Monday, December 8, 2008

Hello world...

This is my first blog ever; it's dedicated to hard to find facts and explanation regarding Powershell.

I began learning Powershell basically as a complete scripting newbie, I have cut and pasted and manipulated a few VB scripts before beginning Powershell but nothing big otherwise. I am beginning this blog because over the course of my studies I have come across a few sticking points. This Blog will serves as a place holder for interesting and non-apparent facts about Powershell that I come across during my journey to becoming a Powershell Jedi Master :). As it stands for now most posts will be short micro-blog style. The intent of this Blog is to help others along they’re learning path with some of the more unapparent facts and sometime irrelevant yet fun facts regarding Powershell. As such, the skill level of my posts will probably be all over the board.

A little about me: I am a Network Engineer in the Atlanta Georgia Area with 10 Years of Windows Networking Experience. I Passed the MCSE at the ripe old age of 23 in 1999 placing myself in the category of youngest MCSE’s (5% of all MCSE where under 25 at the time, I think, Anyway…).

This will probably be my longest post as I prefer to spend my free time With Friends, Family, or Playing GoW2 on XBL. So without further a due here are a few facts you might not have known about Powershell.

Before I begin with my Obscure tips I must mention the Basics. Powershell is an Object oriented Scripting Language… actually this CAN be my first obscure tidbit. More Precisely Powershell is an automation technology that gets “surfaced” a scripting Language & Shell.

Let’s Say we have an Object of CAR,
A car has parts like Door, in Powershell "Door" would be a property of CAR. The way you use the car like speed, crash or PimpOut would be its methods. Detailed info regarding objects is beyond the scope of this blog (I’m just being lazy, plus Hero’s comes on in 15 min.. yes, I have a DVR, ok I’m just lazy!!)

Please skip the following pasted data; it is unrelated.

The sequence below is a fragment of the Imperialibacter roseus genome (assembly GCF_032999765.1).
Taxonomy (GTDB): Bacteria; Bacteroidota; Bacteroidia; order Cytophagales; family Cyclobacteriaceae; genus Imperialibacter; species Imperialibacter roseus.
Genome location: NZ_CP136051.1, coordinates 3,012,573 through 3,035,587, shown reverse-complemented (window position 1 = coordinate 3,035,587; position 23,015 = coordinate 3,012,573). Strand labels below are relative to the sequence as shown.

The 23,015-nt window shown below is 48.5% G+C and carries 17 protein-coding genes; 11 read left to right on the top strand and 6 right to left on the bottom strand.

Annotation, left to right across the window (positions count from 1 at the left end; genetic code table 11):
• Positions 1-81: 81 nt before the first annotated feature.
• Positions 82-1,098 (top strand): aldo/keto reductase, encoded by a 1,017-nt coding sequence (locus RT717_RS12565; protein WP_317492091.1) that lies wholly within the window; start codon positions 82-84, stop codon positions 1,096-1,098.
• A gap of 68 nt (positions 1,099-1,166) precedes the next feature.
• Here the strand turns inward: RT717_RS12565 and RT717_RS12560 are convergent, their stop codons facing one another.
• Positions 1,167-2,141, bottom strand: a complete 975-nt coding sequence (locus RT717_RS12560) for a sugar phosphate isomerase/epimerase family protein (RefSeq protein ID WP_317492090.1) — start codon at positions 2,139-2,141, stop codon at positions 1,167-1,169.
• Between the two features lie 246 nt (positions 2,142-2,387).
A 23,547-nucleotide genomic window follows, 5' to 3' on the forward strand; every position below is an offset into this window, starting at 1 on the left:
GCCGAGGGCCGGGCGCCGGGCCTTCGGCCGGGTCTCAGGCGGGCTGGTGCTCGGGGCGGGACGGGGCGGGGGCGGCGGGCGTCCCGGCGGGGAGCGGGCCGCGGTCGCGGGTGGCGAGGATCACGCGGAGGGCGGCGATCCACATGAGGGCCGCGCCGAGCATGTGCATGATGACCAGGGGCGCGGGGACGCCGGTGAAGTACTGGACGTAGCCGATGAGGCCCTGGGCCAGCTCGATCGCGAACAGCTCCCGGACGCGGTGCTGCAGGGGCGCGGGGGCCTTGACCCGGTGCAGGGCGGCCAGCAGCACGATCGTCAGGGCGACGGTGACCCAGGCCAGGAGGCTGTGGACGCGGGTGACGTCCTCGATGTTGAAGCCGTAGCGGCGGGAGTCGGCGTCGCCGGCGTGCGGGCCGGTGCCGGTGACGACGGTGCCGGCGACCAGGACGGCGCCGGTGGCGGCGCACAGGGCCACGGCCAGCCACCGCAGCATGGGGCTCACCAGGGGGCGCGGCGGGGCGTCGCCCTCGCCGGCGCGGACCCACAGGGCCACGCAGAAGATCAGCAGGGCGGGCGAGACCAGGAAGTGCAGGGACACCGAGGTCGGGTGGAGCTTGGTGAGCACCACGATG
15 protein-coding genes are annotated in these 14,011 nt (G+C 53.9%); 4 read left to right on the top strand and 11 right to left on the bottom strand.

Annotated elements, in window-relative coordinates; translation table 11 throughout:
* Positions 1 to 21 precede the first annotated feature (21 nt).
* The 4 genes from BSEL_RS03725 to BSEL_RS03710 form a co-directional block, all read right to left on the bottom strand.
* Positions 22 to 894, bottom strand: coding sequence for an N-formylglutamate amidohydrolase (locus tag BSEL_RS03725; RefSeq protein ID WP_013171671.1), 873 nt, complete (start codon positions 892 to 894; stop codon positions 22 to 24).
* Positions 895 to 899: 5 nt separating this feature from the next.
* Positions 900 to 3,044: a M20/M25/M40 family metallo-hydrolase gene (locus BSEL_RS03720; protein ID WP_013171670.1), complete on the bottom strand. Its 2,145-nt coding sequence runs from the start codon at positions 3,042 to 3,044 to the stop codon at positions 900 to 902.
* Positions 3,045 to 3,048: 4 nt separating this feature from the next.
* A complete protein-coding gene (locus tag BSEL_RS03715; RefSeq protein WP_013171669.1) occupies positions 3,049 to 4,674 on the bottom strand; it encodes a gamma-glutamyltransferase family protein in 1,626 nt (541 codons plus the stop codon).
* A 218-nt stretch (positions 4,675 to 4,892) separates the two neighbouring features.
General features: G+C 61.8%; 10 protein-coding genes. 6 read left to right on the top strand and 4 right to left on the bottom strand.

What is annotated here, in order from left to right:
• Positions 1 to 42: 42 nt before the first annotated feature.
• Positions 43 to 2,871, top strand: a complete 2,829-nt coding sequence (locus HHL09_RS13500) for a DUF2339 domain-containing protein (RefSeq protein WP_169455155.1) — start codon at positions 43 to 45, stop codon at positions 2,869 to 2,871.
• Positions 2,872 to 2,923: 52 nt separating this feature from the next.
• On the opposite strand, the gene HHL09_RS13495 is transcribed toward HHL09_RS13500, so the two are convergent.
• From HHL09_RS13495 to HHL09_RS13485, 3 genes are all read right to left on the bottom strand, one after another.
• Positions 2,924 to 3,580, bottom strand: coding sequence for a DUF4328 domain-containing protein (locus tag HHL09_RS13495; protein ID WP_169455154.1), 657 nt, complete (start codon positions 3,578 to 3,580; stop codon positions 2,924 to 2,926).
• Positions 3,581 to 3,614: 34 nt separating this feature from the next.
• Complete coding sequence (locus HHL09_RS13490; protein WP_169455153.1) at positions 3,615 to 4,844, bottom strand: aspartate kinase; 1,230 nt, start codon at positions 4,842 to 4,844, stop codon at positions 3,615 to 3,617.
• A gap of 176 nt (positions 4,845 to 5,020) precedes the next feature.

Anyway, let’s say there is a CMDlet (Pronounced “Command let”) called Get-Car
Putting CMDLets in parenthesis () is the same as assigning them to a Variable

$Car = Get-Car

is the same as


One small benefit of assigning Get-Car to a variable would be that you get "Tab Expansion" on the Properties of Get -Car
Which brings me to my next tidbit

Tab Expansion TidBits
4 Places to use Tab Expansion
(Hitting tab to auto complete a line is called Tab Expansion)

1.) After a variable with a dot
$Date = Get-Date
$Date.[tab expansion]

2.) After a dash in a CMDlet
Get-[tab expansion]

3.) After the Parameter dash
Get-Help -[tab expansion]

4.) If you hit tab when there nothing in front of the prompt Tab Expansion will cycle thru the Child Items or the contents of the current folder and will look like this .\whatever

Bonus Tip: Shift+Tab Cycles thru Tab Expansion Backwards

The Snapin PowerTab ( expands the tab expansion function of Powershell to make it act more like Visual Studio IntelliSence

That’s all for now. I hope I made sense please let me know if my examples we’re to simple to complex or Just right.

Until Next Time...

May the PoSH Be with you,
Powershell Jedi

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